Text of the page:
Last year, Harvard Business School accepted its first transgender student. She is, in fact, the first openly trans person to be admitted to any top management program in the country.
The implicit message to the business world that comes with a school like Harvard’s acceptance isn’t one Del (who prefers to go by her first name) expected to hear in her lifetime. Society’s tolerance for homosexuality may be on the rise, but so far transgender individuals have been largely left out of this growing openness to queer identities. One of the greatest challenges trans people face comes with employment. Employers are often reluctant to take on the perceived risk of hiring a visibly trans person, fearing that they will lose customers or make other staff uncomfortable. Thus, despite having consistently greater levels of education than the general population, one in six trans people subsists on a total household income of under $10,000 a year, a dire financial situation compounded by their needs for hormone replacement therapy.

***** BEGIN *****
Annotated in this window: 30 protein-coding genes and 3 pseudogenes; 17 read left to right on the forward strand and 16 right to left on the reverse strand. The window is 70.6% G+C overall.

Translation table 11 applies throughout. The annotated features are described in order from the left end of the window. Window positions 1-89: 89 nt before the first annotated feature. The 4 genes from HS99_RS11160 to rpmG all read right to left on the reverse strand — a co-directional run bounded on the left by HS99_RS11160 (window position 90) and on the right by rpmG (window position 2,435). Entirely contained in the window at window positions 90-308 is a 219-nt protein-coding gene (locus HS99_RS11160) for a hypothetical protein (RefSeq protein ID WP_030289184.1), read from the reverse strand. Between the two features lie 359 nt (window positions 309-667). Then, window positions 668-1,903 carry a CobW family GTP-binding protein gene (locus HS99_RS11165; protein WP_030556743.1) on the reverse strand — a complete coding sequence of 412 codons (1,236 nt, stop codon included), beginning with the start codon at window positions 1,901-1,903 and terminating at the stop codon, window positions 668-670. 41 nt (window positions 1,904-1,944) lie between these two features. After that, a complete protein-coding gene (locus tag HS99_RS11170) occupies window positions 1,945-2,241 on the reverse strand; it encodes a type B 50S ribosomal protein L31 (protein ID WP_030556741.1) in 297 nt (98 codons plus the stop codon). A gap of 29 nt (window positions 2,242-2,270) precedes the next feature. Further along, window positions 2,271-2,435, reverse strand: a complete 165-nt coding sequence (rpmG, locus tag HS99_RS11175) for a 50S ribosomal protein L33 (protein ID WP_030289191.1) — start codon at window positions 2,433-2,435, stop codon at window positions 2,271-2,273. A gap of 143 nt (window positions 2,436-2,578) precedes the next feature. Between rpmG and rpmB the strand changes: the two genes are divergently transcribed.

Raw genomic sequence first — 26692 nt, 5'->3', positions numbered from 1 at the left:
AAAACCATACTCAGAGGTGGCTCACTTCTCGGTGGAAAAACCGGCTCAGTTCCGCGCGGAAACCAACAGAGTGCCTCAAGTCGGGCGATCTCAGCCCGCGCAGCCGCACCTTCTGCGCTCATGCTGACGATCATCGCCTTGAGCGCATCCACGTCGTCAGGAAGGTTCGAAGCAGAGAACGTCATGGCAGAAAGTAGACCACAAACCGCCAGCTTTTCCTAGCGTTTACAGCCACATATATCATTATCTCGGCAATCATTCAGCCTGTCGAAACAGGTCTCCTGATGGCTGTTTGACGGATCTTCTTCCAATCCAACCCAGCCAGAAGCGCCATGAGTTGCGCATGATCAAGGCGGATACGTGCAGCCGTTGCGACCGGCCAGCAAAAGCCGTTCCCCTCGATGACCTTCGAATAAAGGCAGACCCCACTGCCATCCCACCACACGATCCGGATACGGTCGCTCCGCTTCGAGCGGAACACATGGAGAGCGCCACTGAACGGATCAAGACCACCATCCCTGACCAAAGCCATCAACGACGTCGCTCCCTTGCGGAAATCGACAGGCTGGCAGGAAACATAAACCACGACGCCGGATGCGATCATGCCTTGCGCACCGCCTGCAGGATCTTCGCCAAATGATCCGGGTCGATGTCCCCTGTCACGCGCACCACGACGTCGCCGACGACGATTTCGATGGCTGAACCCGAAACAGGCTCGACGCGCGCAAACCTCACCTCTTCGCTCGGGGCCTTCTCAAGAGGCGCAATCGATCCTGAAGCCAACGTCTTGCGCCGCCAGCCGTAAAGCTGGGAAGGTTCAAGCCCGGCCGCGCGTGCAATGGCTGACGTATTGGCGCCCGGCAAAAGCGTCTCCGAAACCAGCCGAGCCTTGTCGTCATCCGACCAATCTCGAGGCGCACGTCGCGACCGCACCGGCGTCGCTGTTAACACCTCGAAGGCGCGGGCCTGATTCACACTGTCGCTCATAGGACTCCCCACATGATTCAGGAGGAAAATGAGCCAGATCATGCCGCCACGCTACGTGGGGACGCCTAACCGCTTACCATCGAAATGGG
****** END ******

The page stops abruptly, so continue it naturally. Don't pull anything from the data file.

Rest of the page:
As a result, 16 percent of trans women end up in the underground economy, primarily within sex work, further perpetuating the stigma against them. The overwhelming stigma and social isolation that trans people experience puts them at risk for depression and sexual abuse. Half of trans people attempt suicide. While other marginalized groups have days of celebration - such as the pride days within the gay communities - trans people have only the Transgender Day of Remembrance, which occurs on November 20. It is a day when the trans community remembers those who have been killed as a result of transphobia and draws attention to the continued violence inflicted on the trans community. Every year, the memorial event includes a reading of the names of those who lost their lives in the previous year. The list does not get shorter as the years go on.